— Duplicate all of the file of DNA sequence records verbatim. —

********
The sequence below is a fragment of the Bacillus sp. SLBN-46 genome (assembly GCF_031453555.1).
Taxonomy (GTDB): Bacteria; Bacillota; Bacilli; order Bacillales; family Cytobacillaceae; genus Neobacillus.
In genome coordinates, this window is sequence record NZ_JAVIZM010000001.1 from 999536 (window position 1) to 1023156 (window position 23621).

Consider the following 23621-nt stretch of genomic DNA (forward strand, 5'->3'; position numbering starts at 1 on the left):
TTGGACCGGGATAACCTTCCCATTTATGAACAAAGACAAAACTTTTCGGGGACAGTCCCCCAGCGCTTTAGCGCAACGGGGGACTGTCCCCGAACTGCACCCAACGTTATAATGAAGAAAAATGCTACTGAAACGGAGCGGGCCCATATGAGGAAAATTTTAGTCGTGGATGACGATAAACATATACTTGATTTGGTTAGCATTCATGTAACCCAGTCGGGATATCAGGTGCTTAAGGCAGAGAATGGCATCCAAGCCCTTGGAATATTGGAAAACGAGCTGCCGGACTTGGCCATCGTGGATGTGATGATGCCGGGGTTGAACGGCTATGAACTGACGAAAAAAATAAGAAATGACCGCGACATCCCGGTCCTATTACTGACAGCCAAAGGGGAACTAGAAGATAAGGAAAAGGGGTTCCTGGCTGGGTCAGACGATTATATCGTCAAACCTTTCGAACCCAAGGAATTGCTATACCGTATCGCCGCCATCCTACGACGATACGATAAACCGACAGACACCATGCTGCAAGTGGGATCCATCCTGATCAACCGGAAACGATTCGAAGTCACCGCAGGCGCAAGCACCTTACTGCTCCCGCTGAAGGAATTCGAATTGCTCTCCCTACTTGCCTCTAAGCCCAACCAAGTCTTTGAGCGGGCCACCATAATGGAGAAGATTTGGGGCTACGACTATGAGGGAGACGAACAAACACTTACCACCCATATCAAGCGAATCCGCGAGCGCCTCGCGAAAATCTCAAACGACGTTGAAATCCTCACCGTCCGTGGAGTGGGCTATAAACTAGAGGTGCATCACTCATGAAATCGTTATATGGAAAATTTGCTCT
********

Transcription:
The sequence below is a fragment of the Bacillus sp. SLBN-46 genome (assembly GCF_031453555.1).
Taxonomy (GTDB): Bacteria; Bacillota; Bacilli; order Bacillales; family Cytobacillaceae; genus Neobacillus.
In genome coordinates, this window is sequence record NZ_JAVIZM010000001.1 from 999536 (window position 1) to 1023156 (window position 23621).

Consider the following 23621-nt stretch of genomic DNA (forward strand, 5'->3'; position numbering starts at 1 on the left):
TTGGACCGGGATAACCTTCCCATTTATGAACAAAGACAAAACTTTTCGGGGACAGTCCCCCAGCGCTTTAGCGCAACGGGGGACTGTCCCCGAACTGCACCCAACGTTATAATGAAGAAAAATGCTACTGAAACGGAGCGGGCCCATATGAGGAAAATTTTAGTCGTGGATGACGATAAACATATACTTGATTTGGTTAGCATTCATGTAACCCAGTCGGGATATCAGGTGCTTAAGGCAGAGAATGGCATCCAAGCCCTTGGAATATTGGAAAACGAGCTGCCGGACTTGGCCATCGTGGATGTGATGATGCCGGGGTTGAACGGCTATGAACTGACGAAAAAAATAAGAAATGACCGCGACATCCCGGTCCTATTACTGACAGCCAAAGGGGAACTAGAAGATAAGGAAAAGGGGTTCCTGGCTGGGTCAGACGATTATATCGTCAAACCTTTCGAACCCAAGGAATTGCTATACCGTATCGCCGCCATCCTACGACGATACGATAAACCGACAGACACCATGCTGCAAGTGGGATCCATCCTGATCAACCGGAAACGATTCGAAGTCACCGCAGGCGCAAGCACCTTACTGCTCCCGCTGAAGGAATTCGAATTGCTCTCCCTACTTGCCTCTAAGCCCAACCAAGTCTTTGAGCGGGCCACCATAATGGAGAAGATTTGGGGCTACGACTATGAGGGAGACGAACAAACACTTACCACCCATATCAAGCGAATCCGCGAGCGCCTCGCGAAAATCTCAAACGACGTTGAAATCCTCACCGTCCGTGGAGTGGGCTATAAACTAGAGGTGCATCACTCATGAAATCGTTATATGGAAAATTTGCTCT